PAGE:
In the latest of his consumer trends articles, Ben Cooper highlights the potential still on offer for drinks companies from the Baby Boomers out there.

A number of intersecting and mutually-supporting trends were observed in a report published by just-drinks in January, namely that online channels are becoming increasingly important, that premiumisation remains a key business imperative and, in trading consumers up to higher-priced offerings, having a story to tell is also ever more crucial.

In marketing premium wines and spirits, 'twas ever thus. Whether it is exclusive chateaux or estates, rare single malt whiskies or ultra-aged Cognacs, consumers have a thirst not only for the liquid in the bottle, but also for information about the products themselves, their ingredients, the production processes that set them apart, their provenance, history and heritage.

However, long gone are the days when such information would only be available via a monthly newsletter, or where entry to a consumer club could only be gained by cutting out a coupon in a newspaper or magazine. Thanks to the digital revolution, the information available is copious and immediate, as are the opportunities for consumers to engage with their brands of choice and, of course, to buy them.

While it is hardly breaking news that brands are communing with consumers via the Internet, the opportunities for engaging a critically-important target market for higher-priced spirits through digital media are significantly greater today than they may have been a few years ago.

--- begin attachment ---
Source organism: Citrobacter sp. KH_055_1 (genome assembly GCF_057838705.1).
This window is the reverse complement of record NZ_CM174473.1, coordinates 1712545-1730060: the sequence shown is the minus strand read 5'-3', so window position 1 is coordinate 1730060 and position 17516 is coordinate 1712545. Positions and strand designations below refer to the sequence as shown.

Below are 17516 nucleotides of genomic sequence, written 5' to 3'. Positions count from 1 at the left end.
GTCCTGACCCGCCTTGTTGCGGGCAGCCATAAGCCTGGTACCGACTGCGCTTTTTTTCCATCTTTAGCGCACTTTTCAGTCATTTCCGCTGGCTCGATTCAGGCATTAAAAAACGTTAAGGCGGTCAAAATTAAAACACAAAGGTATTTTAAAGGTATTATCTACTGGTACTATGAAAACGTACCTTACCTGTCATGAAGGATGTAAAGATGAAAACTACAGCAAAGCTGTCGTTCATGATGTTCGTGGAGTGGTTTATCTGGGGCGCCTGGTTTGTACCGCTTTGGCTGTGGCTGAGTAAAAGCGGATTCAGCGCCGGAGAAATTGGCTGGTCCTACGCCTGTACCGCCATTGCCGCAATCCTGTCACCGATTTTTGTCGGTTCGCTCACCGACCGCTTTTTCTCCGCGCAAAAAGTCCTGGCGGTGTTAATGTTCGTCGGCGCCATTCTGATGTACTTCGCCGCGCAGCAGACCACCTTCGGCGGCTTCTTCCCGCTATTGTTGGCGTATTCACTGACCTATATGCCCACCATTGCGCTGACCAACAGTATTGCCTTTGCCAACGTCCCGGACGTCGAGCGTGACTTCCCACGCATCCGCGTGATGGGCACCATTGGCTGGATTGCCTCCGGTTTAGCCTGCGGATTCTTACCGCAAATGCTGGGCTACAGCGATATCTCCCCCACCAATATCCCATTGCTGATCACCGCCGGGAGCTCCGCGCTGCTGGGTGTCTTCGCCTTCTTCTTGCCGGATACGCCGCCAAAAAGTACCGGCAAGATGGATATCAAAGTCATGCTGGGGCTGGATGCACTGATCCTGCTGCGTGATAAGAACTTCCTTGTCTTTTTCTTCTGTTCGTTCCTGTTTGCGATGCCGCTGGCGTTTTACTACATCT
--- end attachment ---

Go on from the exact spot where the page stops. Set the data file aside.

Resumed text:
Numerous studies have revealed that 50- to 65-year-olds today – the Baby Boomers - are technologically savvy and relatively enthusiastic adopters of social media.

A survey of online habits of consumers aged 60 to 69, conducted last year by US marketing consultancy DMN3, revealed that a staggering 82.3% of the adults surveyed belonged to at least one social networking site, with Facebook the most popular. Previous research from the Global WebIndex survey found that at least 70% of Baby Boomers who use online media also have a Facebook profile, while 31% use Twitter. The DMN3 survey also found that as many as 15.5% of the adults surveyed spend more than 11 hours per week on Facebook, while more than half of the adults who use social networking sites said they will visit a company website, or continue their search on a search engine, as a result of seeing something on social media.

A glance at branded websites for premium spirits suggest these opportunities are not being lost on major spirits manufacturers. Sites for brands such as Diageo's Johnnie Walker and Tanqueray No. Ten Gin not only feature the pre-requisite product information but also links to social media and, crucially, opportunities to buy online. The site for Bacardi's Last Great Malts range also features Facebook and Twitter feeds.

"The major drinks players have already recognised the significance of marketing and talking to high-end consumers online," the just-drinks Emerging Drinks Industry Trends report states. "They have been quietly setting up their own targeted online retail sites, like Diageo's Alexander & James site for single malts, limited editions and new releases."